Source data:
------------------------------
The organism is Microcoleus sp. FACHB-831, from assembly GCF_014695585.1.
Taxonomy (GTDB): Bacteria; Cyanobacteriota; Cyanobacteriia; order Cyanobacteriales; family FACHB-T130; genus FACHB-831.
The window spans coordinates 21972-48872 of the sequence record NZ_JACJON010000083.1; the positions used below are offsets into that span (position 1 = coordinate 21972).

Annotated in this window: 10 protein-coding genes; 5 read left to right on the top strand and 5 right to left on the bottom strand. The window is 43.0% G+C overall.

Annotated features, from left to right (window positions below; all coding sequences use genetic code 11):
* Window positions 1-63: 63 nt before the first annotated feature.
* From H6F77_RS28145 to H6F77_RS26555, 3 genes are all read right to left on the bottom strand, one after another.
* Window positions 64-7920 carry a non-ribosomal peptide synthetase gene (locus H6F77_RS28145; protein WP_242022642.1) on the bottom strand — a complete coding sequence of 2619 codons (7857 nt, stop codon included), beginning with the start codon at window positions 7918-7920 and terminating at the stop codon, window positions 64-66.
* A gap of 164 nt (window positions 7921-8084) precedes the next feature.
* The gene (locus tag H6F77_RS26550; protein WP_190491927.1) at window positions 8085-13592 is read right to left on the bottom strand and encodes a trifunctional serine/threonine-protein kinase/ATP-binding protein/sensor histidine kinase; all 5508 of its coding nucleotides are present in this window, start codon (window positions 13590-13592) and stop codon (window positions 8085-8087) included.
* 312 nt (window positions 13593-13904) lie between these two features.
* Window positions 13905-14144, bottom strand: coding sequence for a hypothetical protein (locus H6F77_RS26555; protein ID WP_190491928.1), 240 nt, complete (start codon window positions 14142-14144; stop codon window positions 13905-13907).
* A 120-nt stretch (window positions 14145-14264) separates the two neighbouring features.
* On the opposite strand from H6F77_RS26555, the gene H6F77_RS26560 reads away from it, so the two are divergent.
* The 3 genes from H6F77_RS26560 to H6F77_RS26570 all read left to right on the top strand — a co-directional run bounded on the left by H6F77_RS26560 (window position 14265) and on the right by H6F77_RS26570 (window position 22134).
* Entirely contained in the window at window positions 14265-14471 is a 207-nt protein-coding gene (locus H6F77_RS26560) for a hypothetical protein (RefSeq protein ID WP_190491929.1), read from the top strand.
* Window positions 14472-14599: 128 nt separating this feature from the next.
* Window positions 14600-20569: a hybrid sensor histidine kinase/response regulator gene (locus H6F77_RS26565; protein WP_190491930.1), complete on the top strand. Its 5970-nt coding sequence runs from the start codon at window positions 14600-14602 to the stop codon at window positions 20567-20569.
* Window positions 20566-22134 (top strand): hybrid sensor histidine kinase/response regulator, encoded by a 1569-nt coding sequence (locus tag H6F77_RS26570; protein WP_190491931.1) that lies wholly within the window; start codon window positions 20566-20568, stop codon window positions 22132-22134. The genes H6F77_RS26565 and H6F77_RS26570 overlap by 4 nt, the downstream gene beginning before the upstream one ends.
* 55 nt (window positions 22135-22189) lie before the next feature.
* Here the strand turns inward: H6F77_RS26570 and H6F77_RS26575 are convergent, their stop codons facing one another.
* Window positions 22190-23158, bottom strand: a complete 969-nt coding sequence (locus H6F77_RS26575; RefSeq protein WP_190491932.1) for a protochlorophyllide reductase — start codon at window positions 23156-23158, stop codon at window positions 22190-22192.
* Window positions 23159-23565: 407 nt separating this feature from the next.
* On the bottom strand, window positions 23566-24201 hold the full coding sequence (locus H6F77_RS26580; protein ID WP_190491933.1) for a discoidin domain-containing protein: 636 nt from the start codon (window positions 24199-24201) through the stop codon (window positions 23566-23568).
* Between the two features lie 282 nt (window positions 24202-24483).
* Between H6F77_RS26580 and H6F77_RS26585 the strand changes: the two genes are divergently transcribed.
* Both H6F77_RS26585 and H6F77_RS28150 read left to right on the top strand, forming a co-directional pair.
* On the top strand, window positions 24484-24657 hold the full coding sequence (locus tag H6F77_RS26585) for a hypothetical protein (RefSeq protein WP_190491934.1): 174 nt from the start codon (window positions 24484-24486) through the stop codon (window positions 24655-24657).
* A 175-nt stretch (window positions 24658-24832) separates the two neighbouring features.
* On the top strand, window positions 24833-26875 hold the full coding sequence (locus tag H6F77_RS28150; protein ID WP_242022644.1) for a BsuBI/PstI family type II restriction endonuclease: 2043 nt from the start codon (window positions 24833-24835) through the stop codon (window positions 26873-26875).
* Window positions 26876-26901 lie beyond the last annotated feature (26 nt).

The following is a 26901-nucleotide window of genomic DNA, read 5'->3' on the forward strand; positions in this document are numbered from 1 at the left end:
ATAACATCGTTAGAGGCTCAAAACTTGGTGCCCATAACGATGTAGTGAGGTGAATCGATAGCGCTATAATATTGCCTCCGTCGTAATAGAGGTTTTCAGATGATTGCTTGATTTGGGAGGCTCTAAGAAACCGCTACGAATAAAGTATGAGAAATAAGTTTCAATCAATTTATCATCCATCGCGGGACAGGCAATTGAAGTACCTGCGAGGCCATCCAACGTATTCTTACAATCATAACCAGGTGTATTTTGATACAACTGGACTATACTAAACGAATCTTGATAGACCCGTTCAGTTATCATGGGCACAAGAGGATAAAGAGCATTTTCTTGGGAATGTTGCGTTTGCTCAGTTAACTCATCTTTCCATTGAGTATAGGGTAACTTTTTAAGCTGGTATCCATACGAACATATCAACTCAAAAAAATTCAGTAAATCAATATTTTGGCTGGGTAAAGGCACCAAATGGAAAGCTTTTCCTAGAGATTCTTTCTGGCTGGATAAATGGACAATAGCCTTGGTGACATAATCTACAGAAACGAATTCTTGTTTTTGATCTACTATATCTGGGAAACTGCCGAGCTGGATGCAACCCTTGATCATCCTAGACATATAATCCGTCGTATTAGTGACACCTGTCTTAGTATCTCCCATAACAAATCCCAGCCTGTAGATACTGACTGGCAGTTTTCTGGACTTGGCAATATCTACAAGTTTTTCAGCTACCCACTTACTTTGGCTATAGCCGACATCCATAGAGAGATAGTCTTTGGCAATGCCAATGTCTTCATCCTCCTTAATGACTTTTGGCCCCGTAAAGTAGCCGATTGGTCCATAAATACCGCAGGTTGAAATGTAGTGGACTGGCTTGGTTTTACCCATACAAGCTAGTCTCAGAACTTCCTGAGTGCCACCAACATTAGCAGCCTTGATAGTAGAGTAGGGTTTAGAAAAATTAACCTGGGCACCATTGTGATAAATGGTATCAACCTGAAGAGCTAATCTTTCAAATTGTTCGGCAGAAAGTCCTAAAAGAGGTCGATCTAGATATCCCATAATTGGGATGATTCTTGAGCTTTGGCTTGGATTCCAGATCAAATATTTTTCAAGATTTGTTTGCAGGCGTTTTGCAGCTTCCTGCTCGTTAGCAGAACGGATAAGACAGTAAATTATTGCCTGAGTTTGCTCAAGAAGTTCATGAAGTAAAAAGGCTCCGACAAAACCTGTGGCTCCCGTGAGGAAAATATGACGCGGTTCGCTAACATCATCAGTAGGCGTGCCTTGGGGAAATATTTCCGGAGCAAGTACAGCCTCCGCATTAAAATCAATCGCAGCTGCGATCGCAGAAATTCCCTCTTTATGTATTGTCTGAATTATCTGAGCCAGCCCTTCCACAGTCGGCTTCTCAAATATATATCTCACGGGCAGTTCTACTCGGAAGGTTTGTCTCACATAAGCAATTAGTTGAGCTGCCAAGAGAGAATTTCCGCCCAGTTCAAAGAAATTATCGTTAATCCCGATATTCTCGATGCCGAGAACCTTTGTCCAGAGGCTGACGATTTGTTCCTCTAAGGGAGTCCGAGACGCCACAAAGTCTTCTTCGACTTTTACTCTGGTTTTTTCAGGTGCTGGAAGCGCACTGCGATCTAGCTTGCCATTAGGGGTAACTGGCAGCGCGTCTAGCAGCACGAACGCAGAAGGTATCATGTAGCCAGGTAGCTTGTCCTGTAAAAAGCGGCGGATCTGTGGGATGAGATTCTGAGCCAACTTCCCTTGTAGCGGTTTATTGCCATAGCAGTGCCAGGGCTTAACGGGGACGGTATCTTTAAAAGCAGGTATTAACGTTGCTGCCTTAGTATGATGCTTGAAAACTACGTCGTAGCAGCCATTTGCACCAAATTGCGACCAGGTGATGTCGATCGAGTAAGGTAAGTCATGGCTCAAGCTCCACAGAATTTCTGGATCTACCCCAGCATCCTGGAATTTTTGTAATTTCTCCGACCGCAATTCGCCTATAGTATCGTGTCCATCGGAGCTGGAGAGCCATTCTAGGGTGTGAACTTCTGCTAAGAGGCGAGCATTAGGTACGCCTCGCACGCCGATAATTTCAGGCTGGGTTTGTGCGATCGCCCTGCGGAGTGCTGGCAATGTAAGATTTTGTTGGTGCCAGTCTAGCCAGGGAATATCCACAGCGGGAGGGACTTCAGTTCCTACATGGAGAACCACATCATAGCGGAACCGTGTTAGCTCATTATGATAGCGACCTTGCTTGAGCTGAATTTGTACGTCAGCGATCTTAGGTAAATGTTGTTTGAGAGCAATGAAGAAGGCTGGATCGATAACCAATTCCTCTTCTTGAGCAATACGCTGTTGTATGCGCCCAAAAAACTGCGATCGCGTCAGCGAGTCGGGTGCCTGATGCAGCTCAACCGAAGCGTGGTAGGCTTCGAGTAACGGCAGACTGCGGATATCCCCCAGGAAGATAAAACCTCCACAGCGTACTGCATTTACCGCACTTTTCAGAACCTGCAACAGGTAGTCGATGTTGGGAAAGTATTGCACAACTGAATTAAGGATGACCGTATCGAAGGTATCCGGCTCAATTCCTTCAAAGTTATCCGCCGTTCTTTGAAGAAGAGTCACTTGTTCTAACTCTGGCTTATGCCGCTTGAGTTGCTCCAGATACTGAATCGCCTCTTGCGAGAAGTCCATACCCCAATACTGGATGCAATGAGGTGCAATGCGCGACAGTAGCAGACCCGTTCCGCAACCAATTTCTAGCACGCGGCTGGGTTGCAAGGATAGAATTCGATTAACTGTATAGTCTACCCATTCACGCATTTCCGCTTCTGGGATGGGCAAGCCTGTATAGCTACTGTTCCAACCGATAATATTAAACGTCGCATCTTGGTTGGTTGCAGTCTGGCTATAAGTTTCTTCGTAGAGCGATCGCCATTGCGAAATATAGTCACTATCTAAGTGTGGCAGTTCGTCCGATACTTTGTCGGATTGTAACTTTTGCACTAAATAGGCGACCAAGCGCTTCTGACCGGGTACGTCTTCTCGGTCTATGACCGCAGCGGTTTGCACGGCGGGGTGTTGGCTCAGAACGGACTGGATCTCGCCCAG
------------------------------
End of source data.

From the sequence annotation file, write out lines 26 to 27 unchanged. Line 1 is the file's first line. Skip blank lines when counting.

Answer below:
* Between H6F77_RS26580 and H6F77_RS26585 the strand changes: the two genes are divergently transcribed.
* Both H6F77_RS26585 and H6F77_RS28150 read left to right on the top strand, forming a co-directional pair.